From David Daigle, Crew Chief at Wingman Direct Marketing (WMDM)
Three years ago, I wrote on my personal Facebook wall (do they still call it that?), that my “One Day” has officially become “Day One.” I became an entrepreneur.
On August 9, 2017, I incorporated my business, making the huge leap of faith to carve out my own professional path. On that day, Daigle Direct Inc. was born. A lot has happened in the 3 years since, including the onboarding of several new clients, a handful of talented staff, trust in a dozen important vendors, and even a name change. As you know, we now proudly house the mantle of Wingman Direct Marketing (WMDM). So, in the spirit of entrepreneurialism and paying it forward, below I have gathered some wisdom from these three years to share with future entrepreneurs. (And to close this blog, I have shared some very important “thank you” callouts to many people and institutions who helped me get to 1,100 days in business.
First the business tips for entrepreneurs:
David’s 10 Tips for Entrepreneurs
1. Start today.
You can’t run a marathon without taking the first step. If you wait until your product or service feels perfect, someone else will already be doing a better job of helping your customers solve their problems. It doesn’t have to be perfect out of the gate. You will never have enough information, experience, funding, or time to design the ideal vision. Your future customers will tell you what changes or features are needed. Get out there. Get some users. Worry about perfection later (but know that perfection is unattainable).
2. Put yourself out there.
I mean this in every way imaginable. If you have a great idea, product or service that is second-to-none — but no one knows about it, you do NOT have a business. This doesn’t just mean advertising or branding or marketing. It means you need to tell your friends, family, and colleagues about it. Your passion will win them over. They want to see you succeed and will help in ways you may not comprehend. They will be your unpaid salesforce. Ambassadors of your venture. You need to be in front of your idea. At the end of the day, people buy from those they trust and believe in. If you are not in front of your idea, what is in it for them to win them over?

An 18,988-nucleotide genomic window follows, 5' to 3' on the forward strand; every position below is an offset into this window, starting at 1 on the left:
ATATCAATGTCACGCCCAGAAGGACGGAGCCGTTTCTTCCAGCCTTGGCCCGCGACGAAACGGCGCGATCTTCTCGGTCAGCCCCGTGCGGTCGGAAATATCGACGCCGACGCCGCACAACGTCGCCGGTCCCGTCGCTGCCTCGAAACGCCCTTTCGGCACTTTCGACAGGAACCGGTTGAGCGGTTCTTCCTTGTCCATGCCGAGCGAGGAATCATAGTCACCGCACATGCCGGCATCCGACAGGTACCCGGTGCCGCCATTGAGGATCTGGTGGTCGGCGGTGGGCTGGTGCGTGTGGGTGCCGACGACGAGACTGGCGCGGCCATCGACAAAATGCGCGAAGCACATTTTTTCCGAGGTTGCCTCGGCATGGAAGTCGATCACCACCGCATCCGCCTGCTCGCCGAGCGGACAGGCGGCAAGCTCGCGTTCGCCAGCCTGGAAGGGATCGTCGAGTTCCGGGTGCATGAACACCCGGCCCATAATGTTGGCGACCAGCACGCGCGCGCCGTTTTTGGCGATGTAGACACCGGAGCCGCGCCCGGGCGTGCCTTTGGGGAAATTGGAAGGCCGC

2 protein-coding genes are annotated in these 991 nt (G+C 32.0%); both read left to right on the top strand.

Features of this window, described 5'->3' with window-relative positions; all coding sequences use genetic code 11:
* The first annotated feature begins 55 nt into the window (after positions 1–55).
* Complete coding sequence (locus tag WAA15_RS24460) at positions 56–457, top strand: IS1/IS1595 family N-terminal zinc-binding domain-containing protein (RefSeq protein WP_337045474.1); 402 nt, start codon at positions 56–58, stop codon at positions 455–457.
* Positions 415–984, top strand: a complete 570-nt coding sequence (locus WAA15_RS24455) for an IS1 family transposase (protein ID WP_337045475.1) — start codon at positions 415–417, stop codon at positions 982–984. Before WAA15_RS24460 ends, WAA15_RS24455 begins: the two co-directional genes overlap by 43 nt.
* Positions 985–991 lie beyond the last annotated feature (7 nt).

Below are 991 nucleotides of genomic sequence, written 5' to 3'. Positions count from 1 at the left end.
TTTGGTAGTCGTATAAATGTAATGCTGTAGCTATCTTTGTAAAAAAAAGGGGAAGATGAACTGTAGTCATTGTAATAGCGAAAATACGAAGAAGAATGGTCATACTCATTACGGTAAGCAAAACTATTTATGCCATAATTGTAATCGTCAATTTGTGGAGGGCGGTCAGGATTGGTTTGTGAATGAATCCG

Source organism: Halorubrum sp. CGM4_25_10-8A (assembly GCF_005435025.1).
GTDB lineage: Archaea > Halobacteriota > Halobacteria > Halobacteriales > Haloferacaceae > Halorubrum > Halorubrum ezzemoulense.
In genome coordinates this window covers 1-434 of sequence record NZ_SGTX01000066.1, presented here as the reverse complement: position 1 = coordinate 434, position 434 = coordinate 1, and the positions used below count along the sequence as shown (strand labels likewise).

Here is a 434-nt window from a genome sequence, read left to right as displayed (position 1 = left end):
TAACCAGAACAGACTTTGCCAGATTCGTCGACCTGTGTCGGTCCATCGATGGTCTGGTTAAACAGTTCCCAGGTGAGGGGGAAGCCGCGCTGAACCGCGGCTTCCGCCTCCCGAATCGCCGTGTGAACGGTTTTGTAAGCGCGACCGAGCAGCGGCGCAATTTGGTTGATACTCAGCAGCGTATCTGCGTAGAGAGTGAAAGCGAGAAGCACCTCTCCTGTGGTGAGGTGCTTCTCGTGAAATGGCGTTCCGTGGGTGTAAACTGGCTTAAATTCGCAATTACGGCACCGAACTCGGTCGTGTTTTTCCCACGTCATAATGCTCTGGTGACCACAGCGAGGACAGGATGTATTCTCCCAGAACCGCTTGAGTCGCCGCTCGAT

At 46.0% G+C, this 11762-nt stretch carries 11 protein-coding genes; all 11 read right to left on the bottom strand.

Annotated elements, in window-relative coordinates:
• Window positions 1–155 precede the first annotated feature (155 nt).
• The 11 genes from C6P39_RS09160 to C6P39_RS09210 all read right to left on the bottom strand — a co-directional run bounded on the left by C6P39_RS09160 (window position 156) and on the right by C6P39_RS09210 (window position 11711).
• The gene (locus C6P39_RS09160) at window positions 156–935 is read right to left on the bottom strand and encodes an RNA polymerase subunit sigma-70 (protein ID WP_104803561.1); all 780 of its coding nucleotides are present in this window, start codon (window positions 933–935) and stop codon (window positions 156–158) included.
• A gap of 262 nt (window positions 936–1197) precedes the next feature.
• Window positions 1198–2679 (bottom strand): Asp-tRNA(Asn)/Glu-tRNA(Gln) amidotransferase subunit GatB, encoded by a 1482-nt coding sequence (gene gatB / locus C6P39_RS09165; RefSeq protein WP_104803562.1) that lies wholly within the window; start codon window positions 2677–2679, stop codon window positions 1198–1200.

3. Focus on solutions, not services.
If you can solve a problem that people have, you have a viable business. If you see a problem that bugs you and you can conceive a solution, you are halfway there. Focus on why this is a problem for you and devise a solution. In this instance, you are the ideal persona you are solving for. Don’t focus on anyone else or any other problem you are less familiar with. Fix it. Then, find look-alike individuals that share the same problem and position your solution to them.
4. Don’t fall in the trap of wishful thinking.
Use stories of entrepreneurs creating billion-dollar enterprises from their garage as inspiration. But don’t try and replicate their successes by doing exactly what they did. Their situations, expertise, and passions are/were different than yours. (not necessarily better — just different). Many start-ups begin their voyage with completely unrealistic expectations of the level of effort required and how long it takes to get a business off the ground. So many give up way too soon. Recognize that there are thousands of roads to success. You need to back away from dead ends and take detours along the way to find your path to your success. Have a willingness to do whatever it takes to succeed, even if that means working hard for a long time.
5. Focus on the next step. Then the next. Then the next.
In the same vein as Tip #4, don’t get so caught up with what your company could be that you neglect what it needs to be today. Your goal might be to have 100 clients. If you have zero clients to start with, your first goal needs to be to attract one client.
6. Love what you do.